Monday, September 27, 2021

Delhi Airport’s Eastern Cross Taxiway to help reduce CO2 emission by 55,000 tonnes annually

by Staff Correspondent

IADB: As per a recent assessment, India’s first-ever elevated Cross Taxiway at Delhi Airport is scheduled to be ready by December 2022. Delhi International Airport Ltd (DIAL) has completed about 60 per cent of the work on ECT. Once commissioned, the 2.1 km-long dual elevated Eastern Cross Taxiways (ECT) will not only help decongest the airport and improve circulation paths of aircraft, but also to reduce approximately 55,000 tonnes of CO2 emission annually, as envisaged.

“Environment has emerged as a major focus area in the aviation sector. We, at Delhi Airport, have taken various initiatives to improve air quality and reduce emissions. We have been constantly working towards reducing our impact on the environment. We have implemented Airport-Collaborative Decision Making (A-CDM) for airport operations and all runways operations to minimize the aircraft delay and associated emissions. We have ensured that all airside vehicles run on Compressed Natural Gas to reduce the carbon emission load,” said Mr. I Prabhakar Rao, Deputy Managing Director of GMR Group.

The 2.1 km-long dual elevated Eastern Cross Taxiways (ECT) will also help in enhancing passengers’ experience, as they will have to remain inside a plane for a much shorter duration after landing or during take-off.

At present, after landing at RWY 29/11 or to take-off from this runway, an aircraft must cover about 9 KM. During this period, passengers must remain inside the plane. After commissioning of the ECT, the aircraft taxiing distance will significantly go down (to just 2 KM) as it will taxi along the taxiway parallel to RWY 11/29 and use the ECT to take a straight path to Terminal 1 or vice-versa.

The ECT will also help airlines to save approximately 350 kg of fuel every time an aircraft uses the taxiing route provided by the ECT from RWY 29/11 to Terminal 1 and vice-versa. This would translate into a reduction of nearly 1,114 kg of CO2 emissions for each aircraft taxiing along this route. Annually, the ECT is estimated to reduce emission of approximately 55,000 tonnes of CO2 from aircraft.

“Construction of dual Eastern Cross Taxiways, the first of its kind in India, will not only reduce a significant amount of carbon emissions but also enhance passenger experience. This is another step towards our goal of becoming a Net Zero Carbon Airport by 2030. The ECT, an integral part of Delhi Airport’s Phase 3A expansion project, would make Delhi Airport future-ready. After completion of this project, the airport would be able to handle 140 million passengers per annum (MPPA),” added Rao.

In March 2021, DIAL started mounting girders of ECT across the pillars in the median of Central Spine Road. A total of 590 girders would be mounted. By the second week of July, over 200 girders have already been mounted.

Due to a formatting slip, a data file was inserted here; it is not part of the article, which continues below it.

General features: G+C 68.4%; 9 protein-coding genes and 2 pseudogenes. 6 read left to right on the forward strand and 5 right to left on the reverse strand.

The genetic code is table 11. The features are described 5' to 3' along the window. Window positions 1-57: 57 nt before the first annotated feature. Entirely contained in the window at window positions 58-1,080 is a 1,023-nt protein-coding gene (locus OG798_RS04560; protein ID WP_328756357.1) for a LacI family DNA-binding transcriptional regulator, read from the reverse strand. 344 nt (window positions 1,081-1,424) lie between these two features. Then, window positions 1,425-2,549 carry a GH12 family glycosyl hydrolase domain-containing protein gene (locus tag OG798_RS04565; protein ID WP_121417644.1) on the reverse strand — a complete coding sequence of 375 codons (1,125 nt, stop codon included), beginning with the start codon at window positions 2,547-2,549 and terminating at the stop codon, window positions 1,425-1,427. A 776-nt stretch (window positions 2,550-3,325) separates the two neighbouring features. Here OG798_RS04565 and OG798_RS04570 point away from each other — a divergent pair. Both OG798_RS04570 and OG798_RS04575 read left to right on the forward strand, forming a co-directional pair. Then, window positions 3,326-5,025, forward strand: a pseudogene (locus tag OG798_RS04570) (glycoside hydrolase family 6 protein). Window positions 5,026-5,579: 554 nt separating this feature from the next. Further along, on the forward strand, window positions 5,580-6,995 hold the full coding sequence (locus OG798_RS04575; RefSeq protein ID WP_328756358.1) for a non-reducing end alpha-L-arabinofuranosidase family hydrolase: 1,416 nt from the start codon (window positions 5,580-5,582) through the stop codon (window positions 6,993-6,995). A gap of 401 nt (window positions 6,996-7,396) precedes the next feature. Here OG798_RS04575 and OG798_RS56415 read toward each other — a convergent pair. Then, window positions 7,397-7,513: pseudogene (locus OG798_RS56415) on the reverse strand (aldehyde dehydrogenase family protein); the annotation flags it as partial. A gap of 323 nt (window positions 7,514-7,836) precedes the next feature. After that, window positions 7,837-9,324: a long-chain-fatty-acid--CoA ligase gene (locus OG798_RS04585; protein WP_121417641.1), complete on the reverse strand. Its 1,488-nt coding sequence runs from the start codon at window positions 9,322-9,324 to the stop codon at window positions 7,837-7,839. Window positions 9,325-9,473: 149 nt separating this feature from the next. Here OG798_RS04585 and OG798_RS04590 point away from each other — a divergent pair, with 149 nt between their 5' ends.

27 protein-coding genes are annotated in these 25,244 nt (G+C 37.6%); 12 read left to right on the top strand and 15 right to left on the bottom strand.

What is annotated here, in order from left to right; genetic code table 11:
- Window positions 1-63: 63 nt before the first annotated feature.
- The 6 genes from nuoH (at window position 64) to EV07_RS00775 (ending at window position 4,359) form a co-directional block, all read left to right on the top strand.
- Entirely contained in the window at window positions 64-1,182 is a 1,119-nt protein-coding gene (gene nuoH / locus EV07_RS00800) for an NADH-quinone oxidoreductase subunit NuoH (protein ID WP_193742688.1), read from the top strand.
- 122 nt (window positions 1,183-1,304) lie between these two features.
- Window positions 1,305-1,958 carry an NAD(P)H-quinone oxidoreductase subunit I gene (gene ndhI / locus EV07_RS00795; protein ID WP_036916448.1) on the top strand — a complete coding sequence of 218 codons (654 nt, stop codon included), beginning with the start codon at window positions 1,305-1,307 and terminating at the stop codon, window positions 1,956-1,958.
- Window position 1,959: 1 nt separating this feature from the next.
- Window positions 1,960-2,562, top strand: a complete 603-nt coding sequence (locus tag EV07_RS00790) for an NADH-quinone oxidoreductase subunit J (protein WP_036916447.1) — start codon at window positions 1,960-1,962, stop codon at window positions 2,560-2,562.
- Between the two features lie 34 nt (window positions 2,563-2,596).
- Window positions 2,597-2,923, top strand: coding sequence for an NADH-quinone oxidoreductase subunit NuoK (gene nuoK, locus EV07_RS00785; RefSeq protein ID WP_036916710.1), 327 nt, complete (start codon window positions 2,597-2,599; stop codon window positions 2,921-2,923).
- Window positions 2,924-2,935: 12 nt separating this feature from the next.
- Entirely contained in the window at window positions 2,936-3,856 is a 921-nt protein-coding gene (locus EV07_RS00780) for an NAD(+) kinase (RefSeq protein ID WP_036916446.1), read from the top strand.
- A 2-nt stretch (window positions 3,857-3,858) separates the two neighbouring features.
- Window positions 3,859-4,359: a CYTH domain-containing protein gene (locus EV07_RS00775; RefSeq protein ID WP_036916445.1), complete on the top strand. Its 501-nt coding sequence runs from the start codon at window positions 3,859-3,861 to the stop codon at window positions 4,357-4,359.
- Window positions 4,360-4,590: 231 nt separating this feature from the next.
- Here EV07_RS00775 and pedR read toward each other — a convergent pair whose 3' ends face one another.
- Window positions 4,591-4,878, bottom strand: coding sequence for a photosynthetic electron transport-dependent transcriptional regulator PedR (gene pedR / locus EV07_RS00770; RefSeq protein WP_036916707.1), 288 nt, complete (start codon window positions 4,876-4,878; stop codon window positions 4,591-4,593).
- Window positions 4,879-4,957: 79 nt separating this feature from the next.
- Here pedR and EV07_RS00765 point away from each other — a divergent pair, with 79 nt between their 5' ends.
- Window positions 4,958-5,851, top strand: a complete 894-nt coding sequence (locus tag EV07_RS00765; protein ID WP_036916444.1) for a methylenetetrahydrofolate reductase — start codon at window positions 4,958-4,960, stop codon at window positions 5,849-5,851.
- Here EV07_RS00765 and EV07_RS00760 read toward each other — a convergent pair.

DIAL has ensured that an environment-friendly approach is followed in the construction of ECT. It is using fly ash, a waste product of coal-fired power plants, in the filling material. DIAL is using around 9,715 MT of fly ash in the construction of ECT. If not used, fly ash would have been disposed in specially designed landfills which could lead to leaching of heavy metals into ground water.

The use of fly ash is recognized as an environment-friendly measure as it promotes waste reutilization and ensures that other raw materials used in construction can be reduced, thus making our construction process environment friendly.

Under Phase 3A, DIAL is also constructing 4.4-kilometre-long 4th Runway, parallel to runway 11/29 on the Southern side. Once commissioned the 4th runway would handle the increased traffic movement. Delhi Airport would become the first airport in India to have four operational runways. The 4th Runway also would help reduce Carbon emission significantly.

As part of the expansion project, DIAL is also carrying out integration of the departure and arrival terminals of T1, construction of new T1 Apron, 2.1 km-long dual elevated Eastern Cross Taxiways (ECT), landside developments for circulation and connectivity improvements and T3 modification works.

DIAL is working on the mission of “building a sustainable future”. It includes its highly ambitious plan of becoming “Net Zero Carbon Airport” by 2030. To fulfil its ambition of becoming a net zero carbon emission airport, DIAL has initiated a number of key infrastructure development projects. One of these initiatives is the development of the Eastern Cross Taxiway (ECT).

DIAL has achieved “Level 4+, Transition” accreditation under the Airport Carbon Accreditation program of ACI. Delhi Airport is the first airport in Asia Pacific and only the second airport globally. image.gif


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